Why all this rain isn’t all that bad

Jan. 26, 2017, 10:28 a.m.

Gloomy skies and wet bike seats can instantly put a damper on an otherwise pleasant day. While we tend to feel guilty for complaining about heavy showers after years of drought in California, those of us used to a consistently sunny climate start looking for the nearest tsunami shelter whenever our weather apps predict rain.

All of a sudden, routine habits become major decisions: Should I brave the outdoors for a trip to the dining hall or settle for ramen in my room? A fight-or-flight response generally kicks in, and students find themselves either venturing out into the elements anyways or hunkering down for a productive afternoon of Netflix binge watching.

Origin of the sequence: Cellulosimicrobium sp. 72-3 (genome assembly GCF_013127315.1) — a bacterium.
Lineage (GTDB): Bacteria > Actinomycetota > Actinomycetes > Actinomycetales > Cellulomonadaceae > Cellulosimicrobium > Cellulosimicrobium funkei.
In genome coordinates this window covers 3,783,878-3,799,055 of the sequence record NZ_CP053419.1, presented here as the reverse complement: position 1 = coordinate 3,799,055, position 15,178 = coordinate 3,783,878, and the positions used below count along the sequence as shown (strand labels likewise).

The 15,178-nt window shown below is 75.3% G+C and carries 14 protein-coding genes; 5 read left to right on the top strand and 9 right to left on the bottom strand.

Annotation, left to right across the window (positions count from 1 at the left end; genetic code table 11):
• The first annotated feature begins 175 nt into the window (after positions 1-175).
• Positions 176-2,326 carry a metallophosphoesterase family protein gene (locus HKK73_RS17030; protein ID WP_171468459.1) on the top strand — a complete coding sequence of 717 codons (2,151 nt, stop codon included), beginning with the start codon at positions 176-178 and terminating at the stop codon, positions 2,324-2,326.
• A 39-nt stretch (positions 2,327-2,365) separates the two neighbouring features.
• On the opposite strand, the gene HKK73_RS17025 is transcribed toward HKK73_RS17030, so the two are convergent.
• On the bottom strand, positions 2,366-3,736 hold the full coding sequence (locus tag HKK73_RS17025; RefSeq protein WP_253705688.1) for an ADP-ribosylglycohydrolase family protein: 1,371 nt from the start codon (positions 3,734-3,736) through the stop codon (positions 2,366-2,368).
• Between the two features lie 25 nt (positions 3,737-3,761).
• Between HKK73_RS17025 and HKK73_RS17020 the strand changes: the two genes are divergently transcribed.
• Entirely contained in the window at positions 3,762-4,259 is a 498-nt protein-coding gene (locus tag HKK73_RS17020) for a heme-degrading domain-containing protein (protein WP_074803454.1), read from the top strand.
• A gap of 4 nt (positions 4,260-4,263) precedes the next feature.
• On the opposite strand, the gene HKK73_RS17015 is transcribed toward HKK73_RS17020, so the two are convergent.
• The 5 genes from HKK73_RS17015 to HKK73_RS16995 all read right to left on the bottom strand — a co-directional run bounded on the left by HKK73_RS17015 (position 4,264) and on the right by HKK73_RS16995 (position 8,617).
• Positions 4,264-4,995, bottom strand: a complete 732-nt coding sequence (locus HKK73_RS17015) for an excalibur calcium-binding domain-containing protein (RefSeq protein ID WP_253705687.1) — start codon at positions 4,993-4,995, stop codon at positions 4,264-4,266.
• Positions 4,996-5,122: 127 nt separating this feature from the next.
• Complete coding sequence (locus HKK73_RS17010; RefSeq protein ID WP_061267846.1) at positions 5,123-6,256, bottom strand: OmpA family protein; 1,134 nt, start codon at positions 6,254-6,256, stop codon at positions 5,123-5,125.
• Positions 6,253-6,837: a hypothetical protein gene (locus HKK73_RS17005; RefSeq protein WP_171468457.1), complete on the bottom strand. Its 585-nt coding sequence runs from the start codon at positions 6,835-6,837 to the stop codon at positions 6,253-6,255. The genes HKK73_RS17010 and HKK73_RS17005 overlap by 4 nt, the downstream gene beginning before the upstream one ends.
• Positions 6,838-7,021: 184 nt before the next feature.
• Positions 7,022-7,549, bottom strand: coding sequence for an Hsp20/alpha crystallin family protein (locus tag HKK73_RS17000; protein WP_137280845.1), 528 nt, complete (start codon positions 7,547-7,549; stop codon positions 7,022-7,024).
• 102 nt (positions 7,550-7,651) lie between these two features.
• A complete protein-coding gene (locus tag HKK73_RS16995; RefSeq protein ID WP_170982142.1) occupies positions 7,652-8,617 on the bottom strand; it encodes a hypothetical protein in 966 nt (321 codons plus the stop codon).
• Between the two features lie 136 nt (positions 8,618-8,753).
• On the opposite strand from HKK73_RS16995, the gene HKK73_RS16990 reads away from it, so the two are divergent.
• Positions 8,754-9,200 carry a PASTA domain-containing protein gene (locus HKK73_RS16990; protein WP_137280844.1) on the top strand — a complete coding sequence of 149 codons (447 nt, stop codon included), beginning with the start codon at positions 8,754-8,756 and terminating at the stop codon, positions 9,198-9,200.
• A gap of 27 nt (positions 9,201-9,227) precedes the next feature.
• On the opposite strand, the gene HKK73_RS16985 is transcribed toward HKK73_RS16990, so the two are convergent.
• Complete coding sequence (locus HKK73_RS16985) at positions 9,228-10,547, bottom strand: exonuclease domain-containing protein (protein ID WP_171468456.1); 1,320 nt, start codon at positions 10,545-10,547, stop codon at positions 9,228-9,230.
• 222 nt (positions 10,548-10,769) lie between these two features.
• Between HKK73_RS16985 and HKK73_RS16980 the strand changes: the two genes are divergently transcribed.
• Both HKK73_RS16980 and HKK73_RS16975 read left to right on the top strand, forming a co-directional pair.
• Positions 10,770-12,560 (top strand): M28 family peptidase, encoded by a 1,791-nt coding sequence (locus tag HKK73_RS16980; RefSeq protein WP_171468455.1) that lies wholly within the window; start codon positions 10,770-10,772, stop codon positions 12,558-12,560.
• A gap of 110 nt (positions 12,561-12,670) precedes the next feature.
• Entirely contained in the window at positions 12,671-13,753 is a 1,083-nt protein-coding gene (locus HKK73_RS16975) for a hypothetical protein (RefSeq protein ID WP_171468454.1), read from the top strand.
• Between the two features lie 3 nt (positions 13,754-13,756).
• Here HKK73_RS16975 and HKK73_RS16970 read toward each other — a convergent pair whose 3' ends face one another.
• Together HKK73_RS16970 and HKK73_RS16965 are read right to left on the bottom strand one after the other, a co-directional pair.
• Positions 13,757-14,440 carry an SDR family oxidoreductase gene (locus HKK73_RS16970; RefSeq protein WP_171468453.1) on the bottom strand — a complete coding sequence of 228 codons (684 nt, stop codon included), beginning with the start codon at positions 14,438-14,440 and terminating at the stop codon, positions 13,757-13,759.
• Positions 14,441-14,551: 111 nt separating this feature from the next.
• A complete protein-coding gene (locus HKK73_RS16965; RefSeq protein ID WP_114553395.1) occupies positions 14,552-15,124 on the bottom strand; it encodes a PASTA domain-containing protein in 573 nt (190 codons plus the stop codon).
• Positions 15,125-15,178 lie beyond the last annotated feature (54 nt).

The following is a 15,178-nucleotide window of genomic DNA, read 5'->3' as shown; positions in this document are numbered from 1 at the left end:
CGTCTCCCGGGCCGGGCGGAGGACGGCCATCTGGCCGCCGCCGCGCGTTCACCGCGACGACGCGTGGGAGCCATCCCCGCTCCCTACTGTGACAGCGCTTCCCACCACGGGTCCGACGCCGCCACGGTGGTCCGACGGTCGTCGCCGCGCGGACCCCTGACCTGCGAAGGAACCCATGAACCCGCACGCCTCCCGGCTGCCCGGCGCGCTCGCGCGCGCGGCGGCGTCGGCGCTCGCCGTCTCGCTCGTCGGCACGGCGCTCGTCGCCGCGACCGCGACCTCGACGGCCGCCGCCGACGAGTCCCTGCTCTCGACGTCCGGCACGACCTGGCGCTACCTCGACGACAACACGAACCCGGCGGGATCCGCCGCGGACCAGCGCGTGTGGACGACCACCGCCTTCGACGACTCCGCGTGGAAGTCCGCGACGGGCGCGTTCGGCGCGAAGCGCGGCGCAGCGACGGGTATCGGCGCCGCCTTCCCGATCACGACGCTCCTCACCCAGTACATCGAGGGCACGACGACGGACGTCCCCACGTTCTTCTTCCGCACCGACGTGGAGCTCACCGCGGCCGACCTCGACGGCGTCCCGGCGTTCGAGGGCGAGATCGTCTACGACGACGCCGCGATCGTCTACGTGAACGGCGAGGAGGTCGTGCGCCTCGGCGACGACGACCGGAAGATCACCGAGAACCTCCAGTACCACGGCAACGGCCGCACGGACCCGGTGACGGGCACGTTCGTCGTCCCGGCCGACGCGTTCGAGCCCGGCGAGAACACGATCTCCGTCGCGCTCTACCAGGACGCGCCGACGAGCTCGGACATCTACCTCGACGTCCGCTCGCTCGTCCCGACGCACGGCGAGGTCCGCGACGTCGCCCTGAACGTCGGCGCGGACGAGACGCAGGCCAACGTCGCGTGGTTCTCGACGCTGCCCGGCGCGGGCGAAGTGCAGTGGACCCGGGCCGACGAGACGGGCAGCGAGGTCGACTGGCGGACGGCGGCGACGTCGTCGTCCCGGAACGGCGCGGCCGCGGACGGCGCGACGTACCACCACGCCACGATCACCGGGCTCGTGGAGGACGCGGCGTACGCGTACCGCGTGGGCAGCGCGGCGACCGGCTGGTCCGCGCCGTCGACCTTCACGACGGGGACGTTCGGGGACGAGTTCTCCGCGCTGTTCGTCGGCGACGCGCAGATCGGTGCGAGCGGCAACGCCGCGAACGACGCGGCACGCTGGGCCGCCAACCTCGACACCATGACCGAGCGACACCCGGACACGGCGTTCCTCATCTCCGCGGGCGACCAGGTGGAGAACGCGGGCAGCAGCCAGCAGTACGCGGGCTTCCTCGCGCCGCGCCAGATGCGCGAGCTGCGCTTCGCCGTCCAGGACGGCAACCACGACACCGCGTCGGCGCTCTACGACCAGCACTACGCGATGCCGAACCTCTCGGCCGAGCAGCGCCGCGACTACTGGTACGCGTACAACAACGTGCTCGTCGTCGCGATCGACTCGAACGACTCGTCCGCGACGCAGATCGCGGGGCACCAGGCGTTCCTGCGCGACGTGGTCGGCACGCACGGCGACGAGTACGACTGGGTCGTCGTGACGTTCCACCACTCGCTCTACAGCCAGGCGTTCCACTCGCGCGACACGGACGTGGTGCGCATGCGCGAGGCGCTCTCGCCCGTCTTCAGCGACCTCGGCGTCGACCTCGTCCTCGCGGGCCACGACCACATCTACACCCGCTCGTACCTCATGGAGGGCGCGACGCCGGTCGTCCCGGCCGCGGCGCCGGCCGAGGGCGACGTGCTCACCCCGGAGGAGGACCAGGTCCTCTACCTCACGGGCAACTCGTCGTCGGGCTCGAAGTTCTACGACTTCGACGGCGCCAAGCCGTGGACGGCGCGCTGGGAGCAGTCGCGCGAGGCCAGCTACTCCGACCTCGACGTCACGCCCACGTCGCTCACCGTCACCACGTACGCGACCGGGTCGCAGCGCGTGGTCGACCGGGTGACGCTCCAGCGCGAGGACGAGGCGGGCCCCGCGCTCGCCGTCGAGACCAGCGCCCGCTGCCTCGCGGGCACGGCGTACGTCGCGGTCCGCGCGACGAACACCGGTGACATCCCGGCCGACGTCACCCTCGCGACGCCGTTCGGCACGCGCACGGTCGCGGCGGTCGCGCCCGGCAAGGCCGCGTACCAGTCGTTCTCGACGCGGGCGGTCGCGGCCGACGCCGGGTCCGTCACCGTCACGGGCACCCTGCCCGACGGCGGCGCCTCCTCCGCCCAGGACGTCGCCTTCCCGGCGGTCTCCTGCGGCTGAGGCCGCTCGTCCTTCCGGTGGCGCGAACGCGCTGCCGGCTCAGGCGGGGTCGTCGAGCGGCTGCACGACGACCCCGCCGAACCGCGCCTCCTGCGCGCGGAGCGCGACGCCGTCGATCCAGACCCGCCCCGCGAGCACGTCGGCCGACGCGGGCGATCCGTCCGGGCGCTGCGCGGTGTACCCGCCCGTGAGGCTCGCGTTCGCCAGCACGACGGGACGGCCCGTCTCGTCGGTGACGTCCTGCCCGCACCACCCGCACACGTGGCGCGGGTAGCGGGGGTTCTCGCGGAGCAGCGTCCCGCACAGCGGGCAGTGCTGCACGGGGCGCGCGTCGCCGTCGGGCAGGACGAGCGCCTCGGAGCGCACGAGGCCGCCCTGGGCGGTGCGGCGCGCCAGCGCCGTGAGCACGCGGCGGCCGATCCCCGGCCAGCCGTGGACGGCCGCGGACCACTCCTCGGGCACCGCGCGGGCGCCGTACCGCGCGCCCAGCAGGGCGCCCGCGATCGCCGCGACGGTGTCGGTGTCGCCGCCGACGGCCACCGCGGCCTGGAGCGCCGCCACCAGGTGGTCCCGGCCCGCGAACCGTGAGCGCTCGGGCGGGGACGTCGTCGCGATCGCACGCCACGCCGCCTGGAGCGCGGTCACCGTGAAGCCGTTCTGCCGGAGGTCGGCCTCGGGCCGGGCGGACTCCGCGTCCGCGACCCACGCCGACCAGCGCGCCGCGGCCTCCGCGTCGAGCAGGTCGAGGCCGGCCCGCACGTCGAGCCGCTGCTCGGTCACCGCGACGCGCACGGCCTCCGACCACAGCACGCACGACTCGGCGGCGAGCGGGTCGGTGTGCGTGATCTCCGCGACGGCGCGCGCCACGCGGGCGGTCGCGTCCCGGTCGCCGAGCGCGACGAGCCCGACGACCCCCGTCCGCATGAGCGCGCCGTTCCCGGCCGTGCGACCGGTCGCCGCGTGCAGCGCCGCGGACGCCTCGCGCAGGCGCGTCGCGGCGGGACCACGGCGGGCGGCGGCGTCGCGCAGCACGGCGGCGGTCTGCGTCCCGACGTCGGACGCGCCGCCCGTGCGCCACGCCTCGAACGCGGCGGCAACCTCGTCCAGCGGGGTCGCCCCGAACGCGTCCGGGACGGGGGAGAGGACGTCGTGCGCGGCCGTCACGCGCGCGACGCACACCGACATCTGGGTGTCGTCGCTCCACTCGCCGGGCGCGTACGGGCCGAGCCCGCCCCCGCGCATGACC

Confronting a downpour carries the obvious benefit of receiving the admiration of your less adventurous peers. Additionally, rainwear can be cute, and there’s nothing like that “I just experienced Hurricane Sandy, but I’m here now” hair to make a first impression. Rain provides us with a delicate dewy aura, bringing us closer to nature as well as to our equally soaked classmates. And going out in the rain is also necessary for acquiring any kind of a warm drink to reverse the bitter effects of a frigid California winter, which will make it all worth it. (I personally recommend Coupa’s elephant vanilla chai latte, if you’re looking for the liquid equivalent of a hug).

But on certain days, the notion of watching all your clothes turn a darker shade at the hands of precipitation just isn’t appealing. Biking around blows your hood off your head (unless you have better luck than I do), and even an umbrella can’t fully protect you from the chaotic flight path of wayward raindrops. It’s on these types of mornings that we can completely excuse you for staying inside with a warm blanket, a good movie and an extensive to-do list that you plan on promptly ignoring.


Contact Georgina Grant at gagrant ‘at’ stanford.edu.

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